Marilynne Robinson in the NYRB:

Calvin had his supernumeraries, great French lords who were more than ready to take up arms in his cause, which was under severe persecution. He managed to restrain them while he lived, saying that the first drop of blood they shed would become a torrent that drowned France. And, after he died, Europe was indeed drenched in blood. So there is every reason to suppose that Calvin would have thought his movement had lost at least as much as it gained in these efforts to defend it, as he anticipated it would. Specifically, in some degree it lost its Christian character, as Christianity, or any branch of it, always does when its self-proclaimed supporters outnumber and outshout its actual adherents. What is true when there is warfare is just as true when the bonding around religious identity is militantly cultural or political.

At the core of all this is fear, real or pretended. What if these dissenters in our midst really are a threat to all we hold dear? Better to deal with the problem before their evil schemes are irreversible, before our country has lost its soul and the United Nations has invaded Texas. We might step back and say that there are hundreds of millions of people who love this nation’s soul, who in fact are its soul, and patriotism should begin by acknowledging this fact. But there is not much fear to be enjoyed from this view of things. Why stockpile ammunition if the people over the horizon are no threat? If they would in fact grieve with your sorrows and help you through your troubles?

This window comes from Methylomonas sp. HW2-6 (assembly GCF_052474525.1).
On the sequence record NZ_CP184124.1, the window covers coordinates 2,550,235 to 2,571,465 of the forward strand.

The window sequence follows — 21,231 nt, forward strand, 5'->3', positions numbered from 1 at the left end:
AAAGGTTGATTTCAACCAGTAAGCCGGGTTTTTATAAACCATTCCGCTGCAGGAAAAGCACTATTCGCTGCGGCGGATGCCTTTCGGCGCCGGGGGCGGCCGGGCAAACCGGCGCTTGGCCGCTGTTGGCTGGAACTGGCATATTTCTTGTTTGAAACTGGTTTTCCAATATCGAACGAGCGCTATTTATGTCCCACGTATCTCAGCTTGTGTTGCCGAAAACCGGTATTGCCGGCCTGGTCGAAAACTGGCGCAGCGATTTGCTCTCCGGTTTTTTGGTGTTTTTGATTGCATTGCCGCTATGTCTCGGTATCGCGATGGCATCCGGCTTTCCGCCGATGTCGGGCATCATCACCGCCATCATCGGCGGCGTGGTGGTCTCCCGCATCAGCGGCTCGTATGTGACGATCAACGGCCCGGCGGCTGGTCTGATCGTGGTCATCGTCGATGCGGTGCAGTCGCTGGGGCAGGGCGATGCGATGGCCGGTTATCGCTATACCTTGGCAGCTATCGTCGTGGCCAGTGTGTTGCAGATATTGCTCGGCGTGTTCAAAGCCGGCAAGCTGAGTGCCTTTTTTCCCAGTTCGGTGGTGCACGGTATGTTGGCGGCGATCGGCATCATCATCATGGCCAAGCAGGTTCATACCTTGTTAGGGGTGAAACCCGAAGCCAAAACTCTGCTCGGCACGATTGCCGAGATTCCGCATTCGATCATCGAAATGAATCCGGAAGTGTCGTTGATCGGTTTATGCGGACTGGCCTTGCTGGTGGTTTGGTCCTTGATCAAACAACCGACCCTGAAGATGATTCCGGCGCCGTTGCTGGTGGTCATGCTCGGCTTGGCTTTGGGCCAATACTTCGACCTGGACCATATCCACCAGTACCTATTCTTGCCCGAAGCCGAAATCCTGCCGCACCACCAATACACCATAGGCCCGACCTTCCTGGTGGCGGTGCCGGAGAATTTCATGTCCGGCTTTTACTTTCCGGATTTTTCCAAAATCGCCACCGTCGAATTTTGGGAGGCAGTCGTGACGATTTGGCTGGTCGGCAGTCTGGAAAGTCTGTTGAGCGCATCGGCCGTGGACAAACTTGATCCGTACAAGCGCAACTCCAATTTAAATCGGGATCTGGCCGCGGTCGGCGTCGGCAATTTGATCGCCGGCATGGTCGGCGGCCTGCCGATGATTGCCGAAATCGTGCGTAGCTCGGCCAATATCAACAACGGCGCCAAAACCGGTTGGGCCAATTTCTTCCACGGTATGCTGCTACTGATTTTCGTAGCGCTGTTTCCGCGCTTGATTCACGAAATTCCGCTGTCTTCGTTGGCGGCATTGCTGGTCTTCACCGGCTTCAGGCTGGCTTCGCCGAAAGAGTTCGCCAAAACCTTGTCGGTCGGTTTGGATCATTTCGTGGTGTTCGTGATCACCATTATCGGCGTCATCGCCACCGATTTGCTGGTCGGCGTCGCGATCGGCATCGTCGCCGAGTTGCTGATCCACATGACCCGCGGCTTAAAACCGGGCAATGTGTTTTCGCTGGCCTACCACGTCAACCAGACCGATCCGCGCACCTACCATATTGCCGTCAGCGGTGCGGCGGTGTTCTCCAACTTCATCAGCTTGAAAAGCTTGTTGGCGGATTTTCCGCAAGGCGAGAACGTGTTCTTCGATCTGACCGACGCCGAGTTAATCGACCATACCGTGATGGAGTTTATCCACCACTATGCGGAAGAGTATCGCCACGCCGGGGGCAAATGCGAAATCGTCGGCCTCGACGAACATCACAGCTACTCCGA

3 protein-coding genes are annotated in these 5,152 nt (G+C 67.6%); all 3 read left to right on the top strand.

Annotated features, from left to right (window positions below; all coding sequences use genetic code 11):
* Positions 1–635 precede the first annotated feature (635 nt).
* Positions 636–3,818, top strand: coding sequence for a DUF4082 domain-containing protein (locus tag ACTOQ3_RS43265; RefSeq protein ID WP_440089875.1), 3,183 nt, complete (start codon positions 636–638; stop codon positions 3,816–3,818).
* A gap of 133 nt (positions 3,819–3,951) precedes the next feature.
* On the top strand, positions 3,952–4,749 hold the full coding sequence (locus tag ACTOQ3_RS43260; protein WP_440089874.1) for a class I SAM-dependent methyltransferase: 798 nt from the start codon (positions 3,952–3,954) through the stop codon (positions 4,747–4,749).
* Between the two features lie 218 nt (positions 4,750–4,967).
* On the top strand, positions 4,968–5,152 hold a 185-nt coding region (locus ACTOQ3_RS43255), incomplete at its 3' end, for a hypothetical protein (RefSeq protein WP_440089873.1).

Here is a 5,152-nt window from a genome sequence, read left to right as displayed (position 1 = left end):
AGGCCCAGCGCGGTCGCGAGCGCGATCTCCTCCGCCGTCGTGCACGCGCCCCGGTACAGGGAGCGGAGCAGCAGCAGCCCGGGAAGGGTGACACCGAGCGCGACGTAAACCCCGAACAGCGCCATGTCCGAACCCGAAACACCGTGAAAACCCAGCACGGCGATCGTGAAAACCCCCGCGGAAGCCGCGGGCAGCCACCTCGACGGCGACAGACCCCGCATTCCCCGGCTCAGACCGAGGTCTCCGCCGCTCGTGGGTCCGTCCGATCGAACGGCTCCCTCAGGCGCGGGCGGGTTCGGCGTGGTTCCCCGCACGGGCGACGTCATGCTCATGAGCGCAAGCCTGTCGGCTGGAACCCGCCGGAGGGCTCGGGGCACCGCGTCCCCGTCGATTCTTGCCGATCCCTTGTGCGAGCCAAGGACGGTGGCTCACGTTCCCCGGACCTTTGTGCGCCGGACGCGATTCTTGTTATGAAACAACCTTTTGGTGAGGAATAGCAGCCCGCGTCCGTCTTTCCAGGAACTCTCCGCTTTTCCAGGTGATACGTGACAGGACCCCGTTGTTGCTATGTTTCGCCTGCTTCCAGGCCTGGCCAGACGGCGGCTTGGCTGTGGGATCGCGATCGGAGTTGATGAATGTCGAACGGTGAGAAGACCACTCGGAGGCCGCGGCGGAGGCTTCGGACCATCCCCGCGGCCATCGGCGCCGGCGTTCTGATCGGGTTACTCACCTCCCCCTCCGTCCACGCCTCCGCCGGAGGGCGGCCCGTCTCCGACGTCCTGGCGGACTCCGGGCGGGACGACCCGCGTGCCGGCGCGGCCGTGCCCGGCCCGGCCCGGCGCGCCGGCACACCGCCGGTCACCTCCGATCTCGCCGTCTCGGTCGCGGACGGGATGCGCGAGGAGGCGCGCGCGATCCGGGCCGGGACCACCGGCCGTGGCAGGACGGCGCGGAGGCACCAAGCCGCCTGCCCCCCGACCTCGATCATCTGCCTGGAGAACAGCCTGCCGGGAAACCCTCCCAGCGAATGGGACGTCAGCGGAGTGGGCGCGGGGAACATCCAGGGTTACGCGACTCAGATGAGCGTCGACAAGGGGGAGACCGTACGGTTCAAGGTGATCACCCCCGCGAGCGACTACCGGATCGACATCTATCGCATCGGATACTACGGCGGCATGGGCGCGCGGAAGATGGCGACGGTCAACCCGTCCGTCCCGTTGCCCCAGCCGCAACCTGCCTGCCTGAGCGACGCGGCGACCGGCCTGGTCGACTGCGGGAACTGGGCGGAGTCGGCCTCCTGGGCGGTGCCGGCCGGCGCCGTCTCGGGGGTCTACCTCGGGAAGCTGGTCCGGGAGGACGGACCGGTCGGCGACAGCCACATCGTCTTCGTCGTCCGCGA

At a lunch recently Lord Jonathan Sacks, then chief rabbi of the United Kingdom, said that the United States is the world’s only covenant nation, that the phrase “We the People” has no equivalent in the political language of other nations, and that the State of the Union Address should be called the renewal of the covenant. I have read that Americans are now buying Kalashnikovs in numbers sufficient to help subsidize Russian rearmament, to help their manufacturers achieve economies of scale. In the old days these famous weapons were made with the thought that they would be used in a land war between great powers, that is, that they would kill Americans. Now, since they are being brought into this country, the odds are great that they will indeed kill Americans. But only those scary ones who want to destroy all we hold dear. Or, more likely, assorted adolescents in a classroom or a movie theater.

I know there are any number of people who collect guns as sculpture, marvels of engineering. When we mount a cross on a wall, we don’t do it with the thought that, in a pinch, we might crucify someone. This seems to be a little different when the icon in question is a gun.

More here.